Now let’s talk about this monster, “one of the Jötunn”, from the “pastoral spring of Loki”. The creature design is visually arresting; the way it seems to appear different in each scene, yet springing from the same framework, is a nice way of conveying the subjectivity of each character’s terror. Now, looks are great, but what does this Jötunn actually do? In the words of one of the villagers who stops to give Luke an anthropological mini-lecture: “It keeps us here. Let’s us live beyond natural life. No more pain. No more death.” We’re to understand, I take it, that Luke, who had been marked by the creature earlier in the cabin, is to complete this ritual and become one with the villagers. Understandably, he has different ideas. Looking at the villager’s clothes and skin, I too might be reluctant to check in to their motley crew—particularly forever. But let’s pretend for a moment that such superficial repugnance weren’t a factor. How appealing is the idea, really, of spending eternity in a small village, knowing that you must forever bow, literally and metaphorically, to an inhuman creature that feeds on the flesh of your less fortunate peers? How often do stray hikers get trapped here, that the Jötunn can satisfy its apparently voracious appetite? During the couple of days chronicled in the movie, it consumes at least three people. Plus that freshly gutted animal they discover shortly after entering the forest. Given the size of the village, these folks would need to be having babies or luring in really desperate Airbnb-hunters on an almost daily basis to keep this monster sated.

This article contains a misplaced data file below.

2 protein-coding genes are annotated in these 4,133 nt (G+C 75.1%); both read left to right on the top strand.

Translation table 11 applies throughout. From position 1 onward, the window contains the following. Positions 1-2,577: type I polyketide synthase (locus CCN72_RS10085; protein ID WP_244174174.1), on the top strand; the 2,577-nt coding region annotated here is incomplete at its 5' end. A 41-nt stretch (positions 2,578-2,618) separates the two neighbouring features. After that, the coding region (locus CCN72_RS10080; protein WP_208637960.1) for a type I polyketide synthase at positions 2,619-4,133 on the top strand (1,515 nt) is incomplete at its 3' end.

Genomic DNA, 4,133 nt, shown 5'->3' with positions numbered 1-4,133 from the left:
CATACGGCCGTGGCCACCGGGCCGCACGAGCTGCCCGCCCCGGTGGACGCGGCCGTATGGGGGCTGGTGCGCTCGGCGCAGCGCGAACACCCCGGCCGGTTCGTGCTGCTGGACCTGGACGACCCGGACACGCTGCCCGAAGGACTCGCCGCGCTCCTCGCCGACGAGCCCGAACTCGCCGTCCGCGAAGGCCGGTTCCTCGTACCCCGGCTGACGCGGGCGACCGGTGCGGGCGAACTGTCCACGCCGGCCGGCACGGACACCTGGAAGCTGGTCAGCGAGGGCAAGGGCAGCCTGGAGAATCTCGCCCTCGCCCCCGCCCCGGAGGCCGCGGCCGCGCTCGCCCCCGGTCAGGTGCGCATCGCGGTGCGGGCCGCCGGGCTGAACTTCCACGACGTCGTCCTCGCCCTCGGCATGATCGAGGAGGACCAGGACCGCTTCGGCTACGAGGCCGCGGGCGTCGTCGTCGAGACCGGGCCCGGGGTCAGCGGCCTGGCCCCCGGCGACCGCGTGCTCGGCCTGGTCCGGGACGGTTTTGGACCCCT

Also, given the premise of life eternal, isn’t it dreary to imagine it in such a dour and isolated environment? More importantly, if the tyrannical, obeisance-demanding Jötunn truly does remove all pain from existence, how can one then hope to grow and improve as an individual, to overcome challenges and experience the associated satisfaction? I can’t believe this day would ever come, but I’m going to quote Kirk in Star Trek V: The Final Frontier: “Damn it Bones, you’re a doctor. You know that pain and guilt can’t be taken away with the wave of a magic wand. They’re the things we carry with us, the things that make us who we are. If we lose them, we lose ourselves. [to Sybok] I don’t want my pain taken away! I need my pain!”
The whole affair seems not only unbelievable but also tawdry. I suspect Bruckner wants it to come across that way, so that we’ll side with Luke in his rejection of this way of life. The more interesting element of the pseudo-Faustian bargain to me is the insight it gives into Luke. Like Kirk, Luke’s not ready to forgo his angst, his culpability over the death of Robert, and it’s this need to process the trauma on his own terms that precludes any possibility of Jötunn-mania on his part.
Ultimately, I suppose none of this matters overmuch. The Ritual is an aesthetically satisfying and engaging film that empathetically frames up complex characters and doesn’t skim on the complexities of their interrelationships. I particularly loved the way that, for Luke, the forest hybridized into the convenience store and the recurring horrors within.
Going deeper into this dissolution of the borders between realities, I think, could have made for a more memorable picture. Still, I’m pretty satisfied with the one we have.